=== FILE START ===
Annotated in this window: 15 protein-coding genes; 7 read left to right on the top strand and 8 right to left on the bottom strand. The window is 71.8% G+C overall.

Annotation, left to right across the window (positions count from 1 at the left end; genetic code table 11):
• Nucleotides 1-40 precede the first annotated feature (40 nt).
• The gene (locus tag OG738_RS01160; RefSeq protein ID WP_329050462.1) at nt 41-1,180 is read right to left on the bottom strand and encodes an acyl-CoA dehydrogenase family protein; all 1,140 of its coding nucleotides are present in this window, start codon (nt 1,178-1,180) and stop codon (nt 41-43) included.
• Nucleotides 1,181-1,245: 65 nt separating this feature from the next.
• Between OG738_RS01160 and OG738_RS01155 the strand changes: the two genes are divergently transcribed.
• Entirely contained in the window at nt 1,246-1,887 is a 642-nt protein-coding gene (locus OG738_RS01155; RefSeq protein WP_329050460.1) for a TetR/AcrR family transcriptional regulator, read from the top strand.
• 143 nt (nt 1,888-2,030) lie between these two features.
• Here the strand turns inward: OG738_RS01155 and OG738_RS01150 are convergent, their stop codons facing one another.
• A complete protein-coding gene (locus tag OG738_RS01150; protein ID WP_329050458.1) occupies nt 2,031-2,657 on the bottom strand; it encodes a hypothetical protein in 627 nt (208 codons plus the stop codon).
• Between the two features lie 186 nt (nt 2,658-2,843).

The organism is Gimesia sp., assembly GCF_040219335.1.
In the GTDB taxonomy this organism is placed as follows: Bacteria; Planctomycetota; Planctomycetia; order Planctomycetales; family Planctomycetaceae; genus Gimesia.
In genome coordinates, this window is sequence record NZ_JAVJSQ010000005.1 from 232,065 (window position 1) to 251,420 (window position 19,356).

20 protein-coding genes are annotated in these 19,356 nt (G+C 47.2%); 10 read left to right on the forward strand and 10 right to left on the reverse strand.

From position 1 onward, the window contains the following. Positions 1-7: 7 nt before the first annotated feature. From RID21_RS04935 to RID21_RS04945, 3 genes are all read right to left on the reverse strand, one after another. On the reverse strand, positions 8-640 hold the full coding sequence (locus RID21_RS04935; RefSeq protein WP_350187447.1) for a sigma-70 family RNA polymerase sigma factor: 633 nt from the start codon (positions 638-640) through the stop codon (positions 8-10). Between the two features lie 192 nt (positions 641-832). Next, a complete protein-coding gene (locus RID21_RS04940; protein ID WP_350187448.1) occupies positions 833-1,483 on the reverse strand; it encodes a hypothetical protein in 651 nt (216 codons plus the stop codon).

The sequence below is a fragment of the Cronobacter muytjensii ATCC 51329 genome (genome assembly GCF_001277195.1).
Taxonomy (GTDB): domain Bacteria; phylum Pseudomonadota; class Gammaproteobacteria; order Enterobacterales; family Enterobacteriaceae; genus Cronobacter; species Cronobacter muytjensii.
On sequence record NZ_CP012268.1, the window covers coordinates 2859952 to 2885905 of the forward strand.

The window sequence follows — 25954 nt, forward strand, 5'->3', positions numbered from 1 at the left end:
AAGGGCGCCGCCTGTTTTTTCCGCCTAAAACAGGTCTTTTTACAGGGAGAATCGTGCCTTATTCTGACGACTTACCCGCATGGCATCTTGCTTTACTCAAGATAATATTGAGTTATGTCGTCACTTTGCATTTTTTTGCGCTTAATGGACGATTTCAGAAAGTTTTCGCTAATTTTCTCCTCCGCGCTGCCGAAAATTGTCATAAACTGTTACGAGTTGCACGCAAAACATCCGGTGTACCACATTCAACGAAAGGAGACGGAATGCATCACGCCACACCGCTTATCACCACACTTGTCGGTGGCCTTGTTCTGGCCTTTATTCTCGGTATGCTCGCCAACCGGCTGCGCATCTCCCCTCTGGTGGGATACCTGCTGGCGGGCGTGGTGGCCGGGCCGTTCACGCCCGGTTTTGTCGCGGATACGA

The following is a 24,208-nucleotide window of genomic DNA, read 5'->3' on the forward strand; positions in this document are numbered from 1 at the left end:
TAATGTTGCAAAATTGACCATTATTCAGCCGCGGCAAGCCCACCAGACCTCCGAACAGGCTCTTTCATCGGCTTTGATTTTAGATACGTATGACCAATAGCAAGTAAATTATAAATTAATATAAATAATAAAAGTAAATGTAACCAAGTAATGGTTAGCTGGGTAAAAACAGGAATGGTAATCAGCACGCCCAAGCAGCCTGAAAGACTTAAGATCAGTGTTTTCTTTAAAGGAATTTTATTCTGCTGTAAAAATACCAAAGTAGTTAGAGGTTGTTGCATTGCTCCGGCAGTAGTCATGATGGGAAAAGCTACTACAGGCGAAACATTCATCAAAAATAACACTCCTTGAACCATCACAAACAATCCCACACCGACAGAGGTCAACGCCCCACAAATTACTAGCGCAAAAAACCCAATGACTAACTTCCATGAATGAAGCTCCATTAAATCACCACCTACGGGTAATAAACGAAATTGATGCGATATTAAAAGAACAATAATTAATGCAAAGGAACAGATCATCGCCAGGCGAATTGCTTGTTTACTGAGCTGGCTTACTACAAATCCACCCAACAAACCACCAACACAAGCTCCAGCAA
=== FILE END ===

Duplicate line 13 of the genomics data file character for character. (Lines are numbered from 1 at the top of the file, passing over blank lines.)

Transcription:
In the GTDB taxonomy this organism is placed as follows: Bacteria; Planctomycetota; Planctomycetia; order Planctomycetales; family Planctomycetaceae; genus Gimesia.